Sony has announced that it has dropped its appeal over the fine it received as a result of the external intrusion on PlayStation Network back in April 2011.
The electronics giant was fined £250,000 by the U.K. Information Commissioner’s Office following the PSN hacking, which saw the personal data of millions of users compromised.
While Sony has ditched its appeal, it maintains the ICO’s decision was wrong. The PlayStation console maker was fined for ‘serious breach of the Data Protection Act’ in January of this year.
"This decision reflects our commitment to protect the confidentiality of our network security from disclosures in the course of the proceeding," the company told the BBC.
"We continue to disagree with the decision on the merits."
Deputy commissioner and director of data protection, David Smith , commented: "If you are responsible for so many payment card details and log-in details then keeping that personal data secure has to be your priority. In this case that just didn't happen.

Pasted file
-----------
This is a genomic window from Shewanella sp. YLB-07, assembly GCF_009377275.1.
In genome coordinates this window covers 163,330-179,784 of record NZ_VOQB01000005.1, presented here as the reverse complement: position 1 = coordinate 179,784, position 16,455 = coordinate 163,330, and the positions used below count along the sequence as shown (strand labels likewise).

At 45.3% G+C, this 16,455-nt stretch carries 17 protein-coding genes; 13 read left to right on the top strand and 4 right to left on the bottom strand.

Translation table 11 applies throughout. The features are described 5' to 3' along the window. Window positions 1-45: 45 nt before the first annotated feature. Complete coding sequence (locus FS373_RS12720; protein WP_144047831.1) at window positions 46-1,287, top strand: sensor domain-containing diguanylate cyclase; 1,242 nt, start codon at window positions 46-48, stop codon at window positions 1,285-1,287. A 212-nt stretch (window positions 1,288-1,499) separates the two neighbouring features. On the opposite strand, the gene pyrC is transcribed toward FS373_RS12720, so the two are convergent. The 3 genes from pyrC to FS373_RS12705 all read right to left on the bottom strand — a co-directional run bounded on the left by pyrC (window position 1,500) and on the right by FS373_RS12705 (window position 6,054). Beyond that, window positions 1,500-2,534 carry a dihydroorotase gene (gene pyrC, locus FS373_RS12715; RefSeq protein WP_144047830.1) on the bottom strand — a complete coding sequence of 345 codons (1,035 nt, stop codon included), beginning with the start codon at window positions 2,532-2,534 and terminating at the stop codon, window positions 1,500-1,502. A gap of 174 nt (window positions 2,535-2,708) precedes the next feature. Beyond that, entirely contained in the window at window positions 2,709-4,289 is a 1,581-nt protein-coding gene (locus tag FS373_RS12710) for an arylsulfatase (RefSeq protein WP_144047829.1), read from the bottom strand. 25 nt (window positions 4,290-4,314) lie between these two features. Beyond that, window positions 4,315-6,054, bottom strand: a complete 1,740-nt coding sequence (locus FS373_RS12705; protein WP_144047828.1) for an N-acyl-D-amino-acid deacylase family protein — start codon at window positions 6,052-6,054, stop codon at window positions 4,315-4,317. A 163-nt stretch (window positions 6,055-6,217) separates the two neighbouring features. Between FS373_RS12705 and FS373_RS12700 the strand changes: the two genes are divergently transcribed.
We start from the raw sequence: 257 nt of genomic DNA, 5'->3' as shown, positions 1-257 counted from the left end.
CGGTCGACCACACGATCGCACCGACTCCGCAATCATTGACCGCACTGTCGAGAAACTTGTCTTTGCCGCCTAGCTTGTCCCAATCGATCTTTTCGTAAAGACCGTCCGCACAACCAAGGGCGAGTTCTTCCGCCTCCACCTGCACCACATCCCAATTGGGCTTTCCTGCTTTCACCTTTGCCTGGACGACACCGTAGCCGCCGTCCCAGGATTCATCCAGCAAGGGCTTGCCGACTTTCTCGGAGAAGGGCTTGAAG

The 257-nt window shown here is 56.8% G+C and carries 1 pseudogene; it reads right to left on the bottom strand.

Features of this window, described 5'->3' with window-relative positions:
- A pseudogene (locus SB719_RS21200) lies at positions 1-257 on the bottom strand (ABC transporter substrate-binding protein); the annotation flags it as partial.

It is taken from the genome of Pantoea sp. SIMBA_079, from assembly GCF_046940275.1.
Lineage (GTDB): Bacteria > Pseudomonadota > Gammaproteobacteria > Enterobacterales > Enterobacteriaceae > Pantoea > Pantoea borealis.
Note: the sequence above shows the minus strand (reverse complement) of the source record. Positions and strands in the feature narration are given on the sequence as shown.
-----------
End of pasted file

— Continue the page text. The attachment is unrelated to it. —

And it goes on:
"When the database was targeted - albeit in a determined criminal attack - the security measures in place were simply not good enough.
"There's no disguising that this is a business that should have known better. It is a company that trades on its technical expertise, and there's no doubt in my mind that they had access to both the technical knowledge and the resources to keep this information safe.
"The penalty we've issued today is clearly substantial, but we make no apologies for that. The case is one of the most serious ever reported to us. It directly affected a huge number of consumers, and at the very least put them at risk of identity theft."